Amaravati Art in the Context of Andhra Archaeology

by Sreyashi Ray chowdhuri | 2018 | 90,477 words

This page relates ‘Epigraphs from Amaravati (d) The Tulakica or Banker’ of the study on Amaravati Art in the Context of Andhra Archaeology, including museum exhibitions of the major archeological antiquities. These pages show how the Buddhist establishment of Amaravati (Andhra Pradesh) survived from 4th century BCE to 14th century CE. It includes references and translations of episodes of Buddha’s life drawn from the Avadanas and Jatakas which are illustrated in Amaravati art.

Epigraphs from Amarāvatī (d) The Tulakica or Banker

Another social group Tulakica made gift to the great monument of Amarāvatī. However, there is some controversy regarding the term. Luders read it as Tulakacha, the inhabitant of Tulaka but Chanda thinks it doubtful. Sivaramamurti considers Tulakica as the person whose work is to weigh. It might mean a banker. An inscription of a Tulakica may be taken note of.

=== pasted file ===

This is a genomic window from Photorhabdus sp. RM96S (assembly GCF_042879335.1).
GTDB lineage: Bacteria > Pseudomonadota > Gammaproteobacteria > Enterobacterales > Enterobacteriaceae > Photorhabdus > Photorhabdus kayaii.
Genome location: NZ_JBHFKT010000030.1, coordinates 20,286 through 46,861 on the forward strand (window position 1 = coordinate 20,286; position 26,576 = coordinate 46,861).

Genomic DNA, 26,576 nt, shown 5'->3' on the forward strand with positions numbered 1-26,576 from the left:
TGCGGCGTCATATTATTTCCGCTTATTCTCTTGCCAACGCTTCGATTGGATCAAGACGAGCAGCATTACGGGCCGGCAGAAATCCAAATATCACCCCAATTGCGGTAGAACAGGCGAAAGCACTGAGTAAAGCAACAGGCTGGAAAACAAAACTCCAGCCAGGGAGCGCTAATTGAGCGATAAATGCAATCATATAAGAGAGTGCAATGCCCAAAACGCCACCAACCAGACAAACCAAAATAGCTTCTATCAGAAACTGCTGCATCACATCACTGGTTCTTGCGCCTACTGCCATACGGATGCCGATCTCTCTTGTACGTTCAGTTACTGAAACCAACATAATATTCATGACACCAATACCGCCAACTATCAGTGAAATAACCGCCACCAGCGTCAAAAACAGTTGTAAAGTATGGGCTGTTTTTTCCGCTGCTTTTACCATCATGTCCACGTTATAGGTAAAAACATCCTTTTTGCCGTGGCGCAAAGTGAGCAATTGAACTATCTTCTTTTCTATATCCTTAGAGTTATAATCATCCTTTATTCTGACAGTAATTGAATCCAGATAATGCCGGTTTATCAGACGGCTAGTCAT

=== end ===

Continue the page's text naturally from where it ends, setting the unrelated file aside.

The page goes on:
sa Tulakicas gahapatisa Kubulasa putasa Budhino bhāriyāya
Tukāya saputikaya sabhaginikāya patodeya dhāmmaṃ.


Pious gift of a slab (pata) by Tukā, the wife of Budhi, the son of the householder Kubula, a Tulakica with her son and sister.


This inscription helps us to understand that Tuka, the wife of gahapati Budhi makes donation with her son and daughter.

The involvement of the seṭṭhis in the refurbishment of the monument in the form of donations is also mention worthy.


i) Chadakicasa seṭhipamukhasa
ii) bhadaniga ma sa suci
iii) dānaṃ.


Gift of a crossbar of the righteous townfolk of Chadākica headed by merchants (Seṭṭhi).


The inscription refers to the gift of crossbar of the town folk of Chadākica headed by the merchant.

Footnotes and references:


Chanda Ramprasad, 1919-20, Op.cit, No 34, p 269. Sivaramamurti C, Op.cit, No. 104, pp 298-299.


Sivaramamurti, Ibid, No. 87, p 294, Lüders H, Op.cit, No. 1261, pp 149-150 Burgess Jas, Op.cit, No. 196, p 39.

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